Click to enlarge

The recent release of the James Webb telescope photos prompted me to Ponder the Universe. For more background, click here.

Sure, most of us can fathom our location in our own city, state, country, and even planet Earth with the help of a globe or international travel. We probably can remember the order of planets in our own solar system from high school science. We’ve heard about “The Big Bang” that presumably started it all.

But these new pictorial images (not only distant stars in our own Milky Way Galaxy, but also distant galaxies and time periods) stretch my mind. What map is large enough to even see a “You are here” dot for the planet we live on.

All of this prompts me to think of how creation started and who is the Creator?

  • My Christian tradition wraps it all around God the creator, Jesus a human person that history verifies existed, and a general concept of an enduring Spirit.
  • Expanding this to other faith traditions still carries the idea of some form of spiritual essence that transcends human lives and pulls us beyond ourselves to contemplate the meaning of life.
  • Even agnostics or atheists must wonder how the universe started? Are there other universes? What caused the Big Bang? Is there really a God?

These are some of the faith and science questions that enter my mind as I gaze at the many colored dots on the Webb telescope photos. With greater awareness of the expansiveness of the universe, what does that imply for a person of faith about the nature of “God.” It’s all pretty overwhelming to contemplate.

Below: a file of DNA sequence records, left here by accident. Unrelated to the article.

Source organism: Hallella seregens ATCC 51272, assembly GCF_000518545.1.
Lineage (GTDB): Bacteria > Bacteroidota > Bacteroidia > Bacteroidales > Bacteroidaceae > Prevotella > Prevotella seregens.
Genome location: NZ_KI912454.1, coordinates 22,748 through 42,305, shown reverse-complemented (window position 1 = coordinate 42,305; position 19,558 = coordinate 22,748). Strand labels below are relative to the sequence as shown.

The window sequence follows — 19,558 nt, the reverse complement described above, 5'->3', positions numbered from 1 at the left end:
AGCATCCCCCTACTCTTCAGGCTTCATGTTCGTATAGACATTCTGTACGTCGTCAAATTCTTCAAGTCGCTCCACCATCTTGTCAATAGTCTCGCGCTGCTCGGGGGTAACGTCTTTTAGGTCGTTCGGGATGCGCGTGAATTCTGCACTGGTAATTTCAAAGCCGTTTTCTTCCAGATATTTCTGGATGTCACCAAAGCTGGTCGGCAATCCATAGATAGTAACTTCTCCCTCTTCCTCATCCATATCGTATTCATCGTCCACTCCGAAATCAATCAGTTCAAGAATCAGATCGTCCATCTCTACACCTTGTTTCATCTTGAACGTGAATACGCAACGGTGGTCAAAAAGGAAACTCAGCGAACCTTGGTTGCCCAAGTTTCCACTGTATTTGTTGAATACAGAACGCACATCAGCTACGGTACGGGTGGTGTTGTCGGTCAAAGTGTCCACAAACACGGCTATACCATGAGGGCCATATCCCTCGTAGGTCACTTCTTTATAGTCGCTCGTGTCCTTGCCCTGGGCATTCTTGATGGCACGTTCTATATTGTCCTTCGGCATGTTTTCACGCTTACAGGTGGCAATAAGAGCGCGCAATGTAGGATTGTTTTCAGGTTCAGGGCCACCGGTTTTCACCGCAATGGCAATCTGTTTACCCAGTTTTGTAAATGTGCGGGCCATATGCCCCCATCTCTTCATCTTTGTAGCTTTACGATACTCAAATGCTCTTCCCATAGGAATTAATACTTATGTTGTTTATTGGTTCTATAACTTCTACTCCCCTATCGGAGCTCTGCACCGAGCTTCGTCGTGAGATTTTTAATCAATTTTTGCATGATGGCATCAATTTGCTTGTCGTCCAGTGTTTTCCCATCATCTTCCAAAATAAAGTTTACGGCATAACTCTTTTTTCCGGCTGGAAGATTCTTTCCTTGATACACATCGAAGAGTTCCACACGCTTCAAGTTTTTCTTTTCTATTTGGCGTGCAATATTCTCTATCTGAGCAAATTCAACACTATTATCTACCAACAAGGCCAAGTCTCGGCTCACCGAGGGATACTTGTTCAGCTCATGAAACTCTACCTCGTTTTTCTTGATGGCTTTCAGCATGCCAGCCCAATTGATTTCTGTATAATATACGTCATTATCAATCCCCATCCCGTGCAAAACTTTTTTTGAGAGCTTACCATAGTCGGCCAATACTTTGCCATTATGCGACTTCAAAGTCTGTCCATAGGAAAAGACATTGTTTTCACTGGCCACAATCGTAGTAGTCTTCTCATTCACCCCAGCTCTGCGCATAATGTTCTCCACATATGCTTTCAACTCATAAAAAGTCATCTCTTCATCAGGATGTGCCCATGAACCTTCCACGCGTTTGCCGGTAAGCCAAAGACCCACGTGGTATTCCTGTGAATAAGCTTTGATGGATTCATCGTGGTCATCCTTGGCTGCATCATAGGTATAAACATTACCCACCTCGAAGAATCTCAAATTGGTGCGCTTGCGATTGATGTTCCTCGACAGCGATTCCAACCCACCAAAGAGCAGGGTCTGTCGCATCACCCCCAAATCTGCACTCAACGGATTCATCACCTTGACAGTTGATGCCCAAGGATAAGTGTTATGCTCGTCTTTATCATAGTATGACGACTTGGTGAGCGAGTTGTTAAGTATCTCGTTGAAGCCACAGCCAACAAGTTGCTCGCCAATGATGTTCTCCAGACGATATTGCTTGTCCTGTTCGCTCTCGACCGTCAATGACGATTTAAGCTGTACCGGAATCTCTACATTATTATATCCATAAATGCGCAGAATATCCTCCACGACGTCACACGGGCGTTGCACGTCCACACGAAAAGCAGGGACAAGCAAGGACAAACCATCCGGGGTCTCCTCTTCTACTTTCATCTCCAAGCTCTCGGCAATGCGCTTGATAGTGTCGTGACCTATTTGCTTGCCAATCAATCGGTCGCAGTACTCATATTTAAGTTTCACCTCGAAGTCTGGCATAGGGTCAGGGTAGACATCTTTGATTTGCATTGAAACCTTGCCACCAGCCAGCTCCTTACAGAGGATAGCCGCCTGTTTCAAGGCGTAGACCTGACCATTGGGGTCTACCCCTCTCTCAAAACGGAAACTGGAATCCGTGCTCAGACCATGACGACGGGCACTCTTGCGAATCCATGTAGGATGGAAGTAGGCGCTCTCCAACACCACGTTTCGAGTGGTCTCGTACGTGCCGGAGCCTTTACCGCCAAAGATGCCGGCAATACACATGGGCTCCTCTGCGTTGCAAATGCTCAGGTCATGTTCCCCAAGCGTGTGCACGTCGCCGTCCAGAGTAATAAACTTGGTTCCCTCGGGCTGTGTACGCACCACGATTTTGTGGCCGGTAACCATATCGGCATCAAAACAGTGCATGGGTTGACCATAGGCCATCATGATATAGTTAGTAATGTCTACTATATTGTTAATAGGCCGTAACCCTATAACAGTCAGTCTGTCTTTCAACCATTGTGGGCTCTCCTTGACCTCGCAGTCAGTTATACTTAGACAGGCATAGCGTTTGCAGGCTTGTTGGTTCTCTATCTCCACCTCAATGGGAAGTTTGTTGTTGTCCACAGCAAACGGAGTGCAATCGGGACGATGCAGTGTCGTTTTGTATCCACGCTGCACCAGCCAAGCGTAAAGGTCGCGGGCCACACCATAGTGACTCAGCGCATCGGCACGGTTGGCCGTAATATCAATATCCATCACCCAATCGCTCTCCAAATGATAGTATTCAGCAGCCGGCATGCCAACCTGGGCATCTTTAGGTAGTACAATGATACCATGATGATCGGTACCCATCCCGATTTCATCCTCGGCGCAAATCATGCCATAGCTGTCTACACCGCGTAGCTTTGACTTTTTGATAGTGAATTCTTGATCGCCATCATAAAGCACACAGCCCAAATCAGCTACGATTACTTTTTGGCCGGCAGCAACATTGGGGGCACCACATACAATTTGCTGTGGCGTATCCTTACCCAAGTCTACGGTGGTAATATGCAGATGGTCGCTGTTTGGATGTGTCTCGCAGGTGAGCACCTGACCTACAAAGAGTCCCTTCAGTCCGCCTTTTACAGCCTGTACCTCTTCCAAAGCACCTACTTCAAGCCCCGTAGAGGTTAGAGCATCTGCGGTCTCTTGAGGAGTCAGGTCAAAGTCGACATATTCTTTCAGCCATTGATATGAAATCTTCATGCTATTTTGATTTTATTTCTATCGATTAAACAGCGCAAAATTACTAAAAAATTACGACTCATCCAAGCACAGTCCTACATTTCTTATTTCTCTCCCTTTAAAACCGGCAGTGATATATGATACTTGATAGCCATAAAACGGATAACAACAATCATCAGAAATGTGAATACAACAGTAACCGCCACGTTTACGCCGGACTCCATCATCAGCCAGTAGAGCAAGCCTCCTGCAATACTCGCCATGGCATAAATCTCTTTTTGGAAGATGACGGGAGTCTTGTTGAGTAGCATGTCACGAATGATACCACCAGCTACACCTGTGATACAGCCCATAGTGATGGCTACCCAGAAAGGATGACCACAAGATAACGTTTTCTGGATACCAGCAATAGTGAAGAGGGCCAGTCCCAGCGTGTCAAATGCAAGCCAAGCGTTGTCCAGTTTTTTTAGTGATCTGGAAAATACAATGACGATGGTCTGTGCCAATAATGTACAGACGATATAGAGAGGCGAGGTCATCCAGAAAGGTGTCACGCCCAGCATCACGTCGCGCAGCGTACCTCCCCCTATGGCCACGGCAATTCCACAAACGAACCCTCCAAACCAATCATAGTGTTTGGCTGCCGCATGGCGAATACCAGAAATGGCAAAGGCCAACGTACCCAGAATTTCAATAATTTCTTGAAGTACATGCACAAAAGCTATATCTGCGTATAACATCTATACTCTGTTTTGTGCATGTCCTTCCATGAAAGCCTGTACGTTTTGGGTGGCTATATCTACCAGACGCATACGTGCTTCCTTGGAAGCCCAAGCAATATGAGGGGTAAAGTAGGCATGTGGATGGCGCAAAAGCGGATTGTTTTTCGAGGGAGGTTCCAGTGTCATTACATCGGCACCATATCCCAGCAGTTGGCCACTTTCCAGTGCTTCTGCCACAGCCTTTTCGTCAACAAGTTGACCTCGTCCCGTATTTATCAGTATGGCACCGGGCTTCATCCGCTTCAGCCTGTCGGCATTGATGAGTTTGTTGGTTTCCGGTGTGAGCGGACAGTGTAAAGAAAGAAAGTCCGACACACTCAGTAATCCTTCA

My current thinking is that “God” is a word we humans use to describe the indescribable origin of life – human, animal, extraterrestrial, whatever. Is there “life” of some kind after human death? I don’t know. I can’t prove it, but I’d like to believe there is. In the absence of any proof to the contrary, it helps give meaning to my life to believe that there might be some form of consciousness after death, some connection with those still living. And, if we define “God” as a creative energy force grounded in love, then “God” can take many forms and be described through different stories in different times and cultures. It’s not necessary for to me to know which is the right, the best, the only description of God.

Having spent my life as a Christian, what I know about Jesus shows me a way to live that makes sense. Christianity puts flesh on my spiritual journey through the person of Jesus – and brings it down to Earth. It is a way to live focused on a deep, sacrificial love. It is not the only WAY, but it is the WAY given to me.

Other spiritual paths point to a similar reality grounded in love even though given different names and background stories. Hmmm, it’s a lot to think about.
How do you think the universe came to be? What gives meaning to your life?